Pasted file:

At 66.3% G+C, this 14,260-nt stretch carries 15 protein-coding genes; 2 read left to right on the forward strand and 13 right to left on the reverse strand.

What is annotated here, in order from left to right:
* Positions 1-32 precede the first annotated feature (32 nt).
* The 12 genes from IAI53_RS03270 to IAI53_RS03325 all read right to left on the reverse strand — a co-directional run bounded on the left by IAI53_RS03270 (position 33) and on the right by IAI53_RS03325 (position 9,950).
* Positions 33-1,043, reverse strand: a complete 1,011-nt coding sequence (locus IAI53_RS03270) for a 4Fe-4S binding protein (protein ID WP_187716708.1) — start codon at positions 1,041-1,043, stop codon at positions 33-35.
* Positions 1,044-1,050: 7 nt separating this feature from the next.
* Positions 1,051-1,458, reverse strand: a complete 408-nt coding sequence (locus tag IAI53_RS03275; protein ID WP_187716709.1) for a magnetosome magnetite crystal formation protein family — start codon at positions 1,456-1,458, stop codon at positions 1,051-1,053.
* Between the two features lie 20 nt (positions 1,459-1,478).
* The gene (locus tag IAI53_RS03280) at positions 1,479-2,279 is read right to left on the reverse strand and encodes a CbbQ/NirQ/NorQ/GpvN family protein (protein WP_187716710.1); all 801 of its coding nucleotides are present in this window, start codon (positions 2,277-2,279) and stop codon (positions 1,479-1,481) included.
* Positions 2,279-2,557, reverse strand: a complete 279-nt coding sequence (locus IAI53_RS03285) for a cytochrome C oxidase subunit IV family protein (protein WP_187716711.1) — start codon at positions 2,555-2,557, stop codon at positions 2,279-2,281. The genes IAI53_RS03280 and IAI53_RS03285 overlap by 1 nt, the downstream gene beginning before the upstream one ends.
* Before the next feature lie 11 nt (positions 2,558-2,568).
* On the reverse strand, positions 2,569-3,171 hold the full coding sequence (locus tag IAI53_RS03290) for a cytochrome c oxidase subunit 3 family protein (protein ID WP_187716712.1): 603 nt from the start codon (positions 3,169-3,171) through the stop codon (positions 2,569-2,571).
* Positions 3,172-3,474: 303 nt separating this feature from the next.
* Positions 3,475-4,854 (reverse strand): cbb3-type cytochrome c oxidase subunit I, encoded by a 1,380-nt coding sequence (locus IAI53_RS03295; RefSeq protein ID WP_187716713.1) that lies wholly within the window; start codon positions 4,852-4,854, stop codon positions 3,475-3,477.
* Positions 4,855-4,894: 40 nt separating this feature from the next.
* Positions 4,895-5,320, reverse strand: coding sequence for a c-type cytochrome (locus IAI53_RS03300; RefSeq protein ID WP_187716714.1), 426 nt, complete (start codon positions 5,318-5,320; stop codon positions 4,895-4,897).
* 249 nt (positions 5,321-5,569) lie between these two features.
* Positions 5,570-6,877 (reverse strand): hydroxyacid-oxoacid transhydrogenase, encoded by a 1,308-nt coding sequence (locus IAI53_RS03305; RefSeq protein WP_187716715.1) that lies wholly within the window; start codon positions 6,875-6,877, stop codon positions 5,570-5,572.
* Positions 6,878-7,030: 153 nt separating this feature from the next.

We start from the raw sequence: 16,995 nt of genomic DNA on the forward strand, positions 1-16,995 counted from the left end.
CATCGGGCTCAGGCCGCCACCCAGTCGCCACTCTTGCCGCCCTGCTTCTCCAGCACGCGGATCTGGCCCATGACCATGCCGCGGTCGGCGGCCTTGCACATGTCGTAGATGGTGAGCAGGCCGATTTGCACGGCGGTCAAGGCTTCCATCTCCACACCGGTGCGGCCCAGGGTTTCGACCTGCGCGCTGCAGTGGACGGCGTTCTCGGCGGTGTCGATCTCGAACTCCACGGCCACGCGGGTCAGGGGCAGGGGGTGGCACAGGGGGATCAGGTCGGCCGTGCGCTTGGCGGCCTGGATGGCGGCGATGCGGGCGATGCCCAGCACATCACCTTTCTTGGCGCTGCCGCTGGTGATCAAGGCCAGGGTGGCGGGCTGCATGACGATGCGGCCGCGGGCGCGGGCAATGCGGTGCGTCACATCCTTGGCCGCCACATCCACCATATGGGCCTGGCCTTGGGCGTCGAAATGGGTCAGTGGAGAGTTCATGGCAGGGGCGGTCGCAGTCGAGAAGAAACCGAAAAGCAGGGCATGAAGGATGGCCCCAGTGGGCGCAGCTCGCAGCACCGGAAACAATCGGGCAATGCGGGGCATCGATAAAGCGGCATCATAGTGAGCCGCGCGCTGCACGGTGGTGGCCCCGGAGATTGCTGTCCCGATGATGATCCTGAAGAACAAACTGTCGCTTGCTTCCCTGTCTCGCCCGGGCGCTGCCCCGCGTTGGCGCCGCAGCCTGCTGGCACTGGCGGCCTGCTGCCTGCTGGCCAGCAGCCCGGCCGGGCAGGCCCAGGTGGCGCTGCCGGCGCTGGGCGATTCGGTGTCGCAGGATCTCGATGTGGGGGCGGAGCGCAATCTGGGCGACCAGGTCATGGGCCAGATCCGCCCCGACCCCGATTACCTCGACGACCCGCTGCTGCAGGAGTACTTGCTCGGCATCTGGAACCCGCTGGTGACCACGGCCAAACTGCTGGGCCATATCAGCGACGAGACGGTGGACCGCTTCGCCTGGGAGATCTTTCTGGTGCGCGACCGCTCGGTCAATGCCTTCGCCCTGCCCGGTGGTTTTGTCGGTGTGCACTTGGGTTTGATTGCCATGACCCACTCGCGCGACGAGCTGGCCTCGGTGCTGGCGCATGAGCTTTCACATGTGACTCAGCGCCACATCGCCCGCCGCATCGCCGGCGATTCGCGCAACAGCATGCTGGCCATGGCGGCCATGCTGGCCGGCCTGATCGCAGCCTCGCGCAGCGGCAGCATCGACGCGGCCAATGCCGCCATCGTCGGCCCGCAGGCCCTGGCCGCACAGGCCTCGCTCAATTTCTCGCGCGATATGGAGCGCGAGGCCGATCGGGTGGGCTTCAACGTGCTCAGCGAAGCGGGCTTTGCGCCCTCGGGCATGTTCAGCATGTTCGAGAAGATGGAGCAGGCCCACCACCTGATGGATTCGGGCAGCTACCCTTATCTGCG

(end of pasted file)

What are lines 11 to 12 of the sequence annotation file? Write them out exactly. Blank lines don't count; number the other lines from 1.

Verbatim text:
* Before the next feature lie 11 nt (positions 2,558-2,568).
* On the reverse strand, positions 2,569-3,171 hold the full coding sequence (locus tag IAI53_RS03290) for a cytochrome c oxidase subunit 3 family protein (protein ID WP_187716712.1): 603 nt from the start codon (positions 3,169-3,171) through the stop codon (positions 2,569-2,571).